Why minor rape is a minor problem in Pakistan

Its murky business when a country where marital rape has barely become punishable tries to prosecute rape generally – because the concept of consent is practically non-existent. Where would one begin to explain it to men that if someone doesn’t want a cup of tea it’s never ok to pour it down their throat with a funnel? This is where brides are often not asked who they will be wed to and husbands don’t ask at all for anything, ever. But these problems are inherently solvable there is therapy for the victims; there is divorce and women can escape either by mental breakdowns or physical distance.

For some there is only death.

I worry that everyone overprotects little girls too much in this honour-crazed society, without letting them in public spaces and they are subjected to generous over-clipping of their childhood exuberance. Even with this overcast guardedness, things in Sachal Goth, Karachi, went very badly for a little seven-year-old who went missing from her home in Abdullah Shah Ghazi Goth. Seven can be counted on one’s hands. It’s too little and too vulnerably finite. It’s a world of rag dolls, fairies that heal little knee cuts and the feel of ice-cream in your brain.

The underlying story is familiar enough: raped, sodomized, strangled and left for the dead behind the bushes. These crimes have a very short window of time to nail the perpetrators, but there has to be a will. Suspects? What suspects?

The ghastly lack of convictions that mar the numerous cases of minor rapes is so acceptable that has ceased to be shocking. Our consciousness can get stirred for a poached lion in Zimbabwe, a persecuted DJ for a sinking political party but it fails to play out the brutality, probably tiny little infinities of pain and anguish for a young girl. Outrage? What outrage? We have to ration our voices for the wedding season or some stolen ego trip.

Rape cases are difficult to prove, grated. The difficulty however is not just forensic, it is the slightly more extreme form of acceptability of the “boys will be boys” theorem. People don’t come forward because they fear the social equity repercussions or the punishment the legal systems place on the one aiding justice. In small towns like Sachal Goth the perpetrators are usually very popular or protected or both; the alleged perpetrators, the witnesses, and the law enforcement authorities all seem to know each other well. Resultantly, the more vulnerable get the least amount of moral support. No Chief Minister visits; no kitty-party with placards on the streets in warm July; no NGO-aunties shouting slogans; not even arm-chair Jihad on Twitter and certainly not the whole shebang of a media that pushes for more accountability from law-enforcement at prime time.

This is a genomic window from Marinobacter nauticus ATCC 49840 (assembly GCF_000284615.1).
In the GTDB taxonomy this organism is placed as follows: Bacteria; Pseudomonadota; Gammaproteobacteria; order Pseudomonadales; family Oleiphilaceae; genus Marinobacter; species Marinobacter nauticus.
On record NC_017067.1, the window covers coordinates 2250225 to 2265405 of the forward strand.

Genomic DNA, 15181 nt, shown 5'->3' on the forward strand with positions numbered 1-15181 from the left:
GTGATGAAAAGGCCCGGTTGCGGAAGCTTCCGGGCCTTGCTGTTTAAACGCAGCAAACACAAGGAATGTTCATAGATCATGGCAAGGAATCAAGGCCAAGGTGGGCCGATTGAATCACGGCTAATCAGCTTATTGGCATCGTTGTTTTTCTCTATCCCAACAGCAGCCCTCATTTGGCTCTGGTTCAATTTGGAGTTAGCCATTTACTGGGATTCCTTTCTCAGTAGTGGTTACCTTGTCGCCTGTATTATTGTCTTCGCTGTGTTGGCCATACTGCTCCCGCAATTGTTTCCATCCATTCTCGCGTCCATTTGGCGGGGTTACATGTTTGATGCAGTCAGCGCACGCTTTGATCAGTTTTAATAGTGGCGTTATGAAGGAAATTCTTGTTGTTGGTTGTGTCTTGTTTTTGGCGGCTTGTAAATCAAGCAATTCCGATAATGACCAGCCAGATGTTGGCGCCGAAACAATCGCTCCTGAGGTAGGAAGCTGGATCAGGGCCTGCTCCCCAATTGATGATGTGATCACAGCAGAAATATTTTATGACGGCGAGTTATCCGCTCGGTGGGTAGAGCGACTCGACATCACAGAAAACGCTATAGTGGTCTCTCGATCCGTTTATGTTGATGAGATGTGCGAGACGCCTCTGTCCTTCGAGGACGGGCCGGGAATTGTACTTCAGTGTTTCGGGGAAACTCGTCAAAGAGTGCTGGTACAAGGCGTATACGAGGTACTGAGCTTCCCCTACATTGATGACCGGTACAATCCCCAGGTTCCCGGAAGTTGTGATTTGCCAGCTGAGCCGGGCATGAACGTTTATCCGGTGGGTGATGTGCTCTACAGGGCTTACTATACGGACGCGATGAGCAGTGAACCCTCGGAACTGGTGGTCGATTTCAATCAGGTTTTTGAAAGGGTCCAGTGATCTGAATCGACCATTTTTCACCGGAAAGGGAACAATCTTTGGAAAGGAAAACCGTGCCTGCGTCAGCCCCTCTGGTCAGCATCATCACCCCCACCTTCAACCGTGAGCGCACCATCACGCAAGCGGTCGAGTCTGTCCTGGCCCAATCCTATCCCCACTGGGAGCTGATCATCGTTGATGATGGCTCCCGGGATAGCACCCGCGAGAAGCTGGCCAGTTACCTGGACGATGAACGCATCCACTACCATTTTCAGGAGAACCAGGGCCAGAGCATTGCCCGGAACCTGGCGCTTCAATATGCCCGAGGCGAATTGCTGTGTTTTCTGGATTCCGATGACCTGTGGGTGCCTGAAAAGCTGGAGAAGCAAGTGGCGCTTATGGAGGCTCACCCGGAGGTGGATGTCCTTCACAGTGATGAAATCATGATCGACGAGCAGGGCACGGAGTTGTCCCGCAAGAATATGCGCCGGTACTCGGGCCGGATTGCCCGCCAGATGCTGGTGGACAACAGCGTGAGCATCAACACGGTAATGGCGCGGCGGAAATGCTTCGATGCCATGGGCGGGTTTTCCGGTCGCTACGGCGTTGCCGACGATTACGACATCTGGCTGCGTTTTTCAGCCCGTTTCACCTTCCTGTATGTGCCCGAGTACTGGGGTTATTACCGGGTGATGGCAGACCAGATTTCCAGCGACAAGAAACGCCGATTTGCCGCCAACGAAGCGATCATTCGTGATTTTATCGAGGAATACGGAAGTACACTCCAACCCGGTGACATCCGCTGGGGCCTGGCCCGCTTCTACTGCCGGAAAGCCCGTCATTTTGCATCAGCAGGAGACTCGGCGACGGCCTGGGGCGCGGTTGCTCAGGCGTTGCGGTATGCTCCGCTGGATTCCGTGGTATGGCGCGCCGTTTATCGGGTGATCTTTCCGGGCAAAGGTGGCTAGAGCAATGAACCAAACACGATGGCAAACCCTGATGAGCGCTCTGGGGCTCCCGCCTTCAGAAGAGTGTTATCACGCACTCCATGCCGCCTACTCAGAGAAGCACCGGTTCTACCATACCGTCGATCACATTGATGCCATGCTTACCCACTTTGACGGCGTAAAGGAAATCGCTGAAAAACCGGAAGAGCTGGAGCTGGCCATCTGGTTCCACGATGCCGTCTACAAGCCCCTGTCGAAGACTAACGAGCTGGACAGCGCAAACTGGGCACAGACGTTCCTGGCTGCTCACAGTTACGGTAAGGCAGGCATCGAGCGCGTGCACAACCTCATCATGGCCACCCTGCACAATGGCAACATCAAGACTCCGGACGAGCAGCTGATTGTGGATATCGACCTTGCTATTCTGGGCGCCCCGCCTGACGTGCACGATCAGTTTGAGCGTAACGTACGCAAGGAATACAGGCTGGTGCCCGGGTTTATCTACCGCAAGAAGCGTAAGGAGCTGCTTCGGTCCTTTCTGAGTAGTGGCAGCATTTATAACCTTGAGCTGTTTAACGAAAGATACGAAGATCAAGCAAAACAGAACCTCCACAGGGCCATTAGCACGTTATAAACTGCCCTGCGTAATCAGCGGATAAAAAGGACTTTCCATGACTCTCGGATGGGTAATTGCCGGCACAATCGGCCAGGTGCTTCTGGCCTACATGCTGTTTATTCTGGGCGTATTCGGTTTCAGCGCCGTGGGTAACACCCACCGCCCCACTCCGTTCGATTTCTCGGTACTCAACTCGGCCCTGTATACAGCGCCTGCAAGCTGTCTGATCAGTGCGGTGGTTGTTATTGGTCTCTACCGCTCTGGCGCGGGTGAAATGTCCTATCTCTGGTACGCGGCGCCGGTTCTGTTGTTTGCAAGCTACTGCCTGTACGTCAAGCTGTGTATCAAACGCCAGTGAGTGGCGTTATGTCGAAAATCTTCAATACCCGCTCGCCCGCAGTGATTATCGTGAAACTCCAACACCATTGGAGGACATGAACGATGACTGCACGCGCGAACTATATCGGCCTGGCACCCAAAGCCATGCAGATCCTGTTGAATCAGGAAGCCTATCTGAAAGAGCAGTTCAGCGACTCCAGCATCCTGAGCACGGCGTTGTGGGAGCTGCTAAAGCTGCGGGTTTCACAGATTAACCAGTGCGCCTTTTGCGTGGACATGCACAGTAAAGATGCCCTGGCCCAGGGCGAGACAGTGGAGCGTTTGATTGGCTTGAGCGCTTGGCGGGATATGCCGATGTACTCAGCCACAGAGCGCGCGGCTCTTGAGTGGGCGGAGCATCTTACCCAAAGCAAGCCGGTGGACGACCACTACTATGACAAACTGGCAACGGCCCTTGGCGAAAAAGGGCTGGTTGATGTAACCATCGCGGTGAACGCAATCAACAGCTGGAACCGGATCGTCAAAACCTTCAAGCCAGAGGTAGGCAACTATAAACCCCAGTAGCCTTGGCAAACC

How far could the media go to fight for her rights where on one hand, they sensationalize the putrid horror of the rape and on the other, seep in advertising revenues between programing that promote the most helpless damsel as the most desirable? It has its own axe to grind segmenting society into neat zombie-strata. We have created generations upon generations of a sexually repressed, spiritually deprived, deeply hostile men who have waged war on women. Little girls are just the easier ones to punish.

There was the a one-and-a-half-year-old girl was raped before being strangled to death in Karachi earlier this year and then last year the Hazara girl murdered in Quetta after attempted rape who was only six. Under a shroud of victim-blaming; shame and lack of redemption for the family, chances are there are far too many muffled screams and trembling little bodies. Probably hundreds of minor-rapes go unreported.

So much of the rape culture we cultivate our adolescent young men’s minds in, have to do with naming the demon. Shaming the demon, ditto. Not enough people bring it out in the open. Morning TV shows, political programing and the religion on steroids Urdu press don’t want to acknowledge that there is something inherently broken in Pakistani society. That as it struggles to reconcile modern women’s rights with their tribal ownership of womenfolk, it is asphyxiating. Something drastically needs to change.

I don’t know if there are any quick fixes. More culture and art perhaps to let men feel more and denounce less perhaps. More deterrence to violate a girl child’s dignity and less tolerance for those who don’t catch the perpetrators, maybe.

All I know is that some mother in Abdullah Shah Ghazi Goth has some clothes hanging in a dusty cupboard for a little seven-year-old little princess that will not be worn again. That, should not be a minor problem.


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